A Big Sister
GamePro: Presumably, BioShock 2 is by far the biggest game you've worked on. Has the experience been any different to previous jobs?
Alex: Yes. Previously, I would have to look after everything in a level: how it looks and how it plays. At 2K Australia, I've been working with level architects, which frees me up to take care of the gameplay experience. So there's a lot more collaboration involved when it comes to level layouts, and so on.
GP: Are you gamers yourselves? What are some of your favourite titles?
Alex: Yes! I've spent way too many hours on Unreal Tournament. I used to be heavily involved in clan matches and competitive gaming. We still have massive sessions of Team Fortress 2 in the office every Tuesday night. I'm mostly an FPS fan, I guess you could say. Apart from Unreal Tournament and Team Fortress, I mainly stick to single-player games.
Anthony: I don't have a lot of free time these days, so I'd probably describe myself as a casual gamer. I enjoy action titles and recently played through Wet, which was a lot of fun. I also have a daughter, and we play Wii together. The Wii is a great console for parents, because it caters to both young kids and adults.
GP: What's the best thing about your job?
Alex: The best thing about the job is working with people who are as passionate as me about creating very interesting games. I didn't work on BioShock 1, but I played it. So I came on board this project as a fan. That's probably the best part of my job: I'm making a game I want to make.
Anthony: Working with really talented people makes my day. It's also great to have a hand in creating something that you can be proud of. Being able to work on BioShock 2 has been absolutely fantastic.
GP: And the worst?
Alex: Hmm, I can't think of anything I hate. We don't even have to work intensive hours, like at some places. I think the most I ever had to work was 16 hours, which was just before the content plug [the deadline after which nothing new can be added to a game].
Anthony: We like to send [our employees] home. We'd prefer it if they can come back to work the next day!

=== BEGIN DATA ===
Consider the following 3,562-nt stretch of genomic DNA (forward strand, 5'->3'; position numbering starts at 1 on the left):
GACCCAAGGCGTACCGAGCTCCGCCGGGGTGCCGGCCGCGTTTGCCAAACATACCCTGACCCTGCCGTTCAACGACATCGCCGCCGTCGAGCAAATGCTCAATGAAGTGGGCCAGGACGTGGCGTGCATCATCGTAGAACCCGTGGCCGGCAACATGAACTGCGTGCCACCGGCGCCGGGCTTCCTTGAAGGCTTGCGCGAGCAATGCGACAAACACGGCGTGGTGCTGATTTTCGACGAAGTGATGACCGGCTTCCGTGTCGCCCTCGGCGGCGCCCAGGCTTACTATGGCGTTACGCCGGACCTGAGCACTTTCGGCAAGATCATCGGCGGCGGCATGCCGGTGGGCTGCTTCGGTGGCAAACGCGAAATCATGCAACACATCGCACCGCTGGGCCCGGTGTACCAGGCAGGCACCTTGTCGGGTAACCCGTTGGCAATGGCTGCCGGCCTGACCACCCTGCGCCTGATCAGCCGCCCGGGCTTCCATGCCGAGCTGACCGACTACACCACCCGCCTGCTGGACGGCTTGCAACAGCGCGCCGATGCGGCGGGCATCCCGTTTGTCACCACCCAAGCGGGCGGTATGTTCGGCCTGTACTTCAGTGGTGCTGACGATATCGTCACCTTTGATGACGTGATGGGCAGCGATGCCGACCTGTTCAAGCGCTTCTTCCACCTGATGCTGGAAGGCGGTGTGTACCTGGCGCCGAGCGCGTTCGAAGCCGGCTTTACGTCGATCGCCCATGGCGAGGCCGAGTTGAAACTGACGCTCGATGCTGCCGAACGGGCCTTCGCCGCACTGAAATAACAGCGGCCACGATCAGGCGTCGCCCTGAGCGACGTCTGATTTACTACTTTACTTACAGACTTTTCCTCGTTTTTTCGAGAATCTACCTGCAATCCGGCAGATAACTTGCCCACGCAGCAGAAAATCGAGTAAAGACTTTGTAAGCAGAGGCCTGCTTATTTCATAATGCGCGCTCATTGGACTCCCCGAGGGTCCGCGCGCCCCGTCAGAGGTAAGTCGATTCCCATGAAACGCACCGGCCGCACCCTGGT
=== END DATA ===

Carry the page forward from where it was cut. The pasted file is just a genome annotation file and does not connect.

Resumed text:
GP: Okay, let's talk about BioShock 2. Can you tell us how the level design will differ from the first game?
Alex: I think the main difference is the height variation in levels. We tried to add more of a vertical component to the level design. Because you can fight the Big Sister pretty much anywhere in a level, we also had to make sure that every area was suitable for combat. This also goes for all the other AI types. We've also tried to make the levels circular in nature in an attempt to avoid dead-ends. There has to be more than one way into every room — otherwise the player might get stuck fighting a Big Daddy in a small room.
Anthony: There are also far more combat choices in the game compared to BioShock 1, which obviously affects the level design.
Alex: Yes, and of course, you don't have to fight a Big Daddy if you don't want to. It's up to the player to choose the best terrain, which they can prepare with traps beforehand.
GP: In the new game, you play as a Big Daddy, who is presumably a lot bigger than the average video game protagonist. Has this had an effect on the level design?
Alex: Not too much. Scale has always been slightly askew in the BioShock universe. Like, in the first game, the Little Sisters were bigger than they would be in real-life so they could interact with the Big Daddies. BioShock 2 is quite similar in the way it addresses a sense of scale.